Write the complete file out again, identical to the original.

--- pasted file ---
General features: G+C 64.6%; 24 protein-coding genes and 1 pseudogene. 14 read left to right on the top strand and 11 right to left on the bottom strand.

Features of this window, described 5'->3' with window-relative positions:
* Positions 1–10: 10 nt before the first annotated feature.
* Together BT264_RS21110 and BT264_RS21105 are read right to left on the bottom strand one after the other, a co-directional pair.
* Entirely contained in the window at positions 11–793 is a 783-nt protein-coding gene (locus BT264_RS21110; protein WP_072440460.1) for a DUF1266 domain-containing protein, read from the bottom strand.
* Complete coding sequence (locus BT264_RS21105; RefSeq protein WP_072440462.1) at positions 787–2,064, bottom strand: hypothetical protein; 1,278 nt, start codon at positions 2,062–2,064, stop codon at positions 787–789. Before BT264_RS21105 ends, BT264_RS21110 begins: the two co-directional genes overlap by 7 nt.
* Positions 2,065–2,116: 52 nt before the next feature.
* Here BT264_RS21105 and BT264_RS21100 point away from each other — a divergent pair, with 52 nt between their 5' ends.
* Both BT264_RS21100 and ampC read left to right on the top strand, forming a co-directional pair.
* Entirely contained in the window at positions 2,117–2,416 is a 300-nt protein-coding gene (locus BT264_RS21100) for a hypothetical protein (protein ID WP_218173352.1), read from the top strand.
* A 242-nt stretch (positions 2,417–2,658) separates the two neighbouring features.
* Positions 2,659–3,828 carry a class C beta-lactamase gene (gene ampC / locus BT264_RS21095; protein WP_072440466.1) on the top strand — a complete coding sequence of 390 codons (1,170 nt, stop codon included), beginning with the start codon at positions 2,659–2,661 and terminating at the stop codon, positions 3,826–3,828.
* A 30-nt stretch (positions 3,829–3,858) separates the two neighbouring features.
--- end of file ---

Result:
General features: G+C 64.6%; 24 protein-coding genes and 1 pseudogene. 14 read left to right on the top strand and 11 right to left on the bottom strand.

Features of this window, described 5'->3' with window-relative positions:
* Positions 1–10: 10 nt before the first annotated feature.
* Together BT264_RS21110 and BT264_RS21105 are read right to left on the bottom strand one after the other, a co-directional pair.
* Entirely contained in the window at positions 11–793 is a 783-nt protein-coding gene (locus BT264_RS21110; protein WP_072440460.1) for a DUF1266 domain-containing protein, read from the bottom strand.
* Complete coding sequence (locus BT264_RS21105; RefSeq protein WP_072440462.1) at positions 787–2,064, bottom strand: hypothetical protein; 1,278 nt, start codon at positions 2,062–2,064, stop codon at positions 787–789. Before BT264_RS21105 ends, BT264_RS21110 begins: the two co-directional genes overlap by 7 nt.
* Positions 2,065–2,116: 52 nt before the next feature.
* Here BT264_RS21105 and BT264_RS21100 point away from each other — a divergent pair, with 52 nt between their 5' ends.
* Both BT264_RS21100 and ampC read left to right on the top strand, forming a co-directional pair.
* Entirely contained in the window at positions 2,117–2,416 is a 300-nt protein-coding gene (locus BT264_RS21100) for a hypothetical protein (protein ID WP_218173352.1), read from the top strand.
* A 242-nt stretch (positions 2,417–2,658) separates the two neighbouring features.
* Positions 2,659–3,828 carry a class C beta-lactamase gene (gene ampC / locus BT264_RS21095; protein WP_072440466.1) on the top strand — a complete coding sequence of 390 codons (1,170 nt, stop codon included), beginning with the start codon at positions 2,659–2,661 and terminating at the stop codon, positions 3,826–3,828.
* A 30-nt stretch (positions 3,829–3,858) separates the two neighbouring features.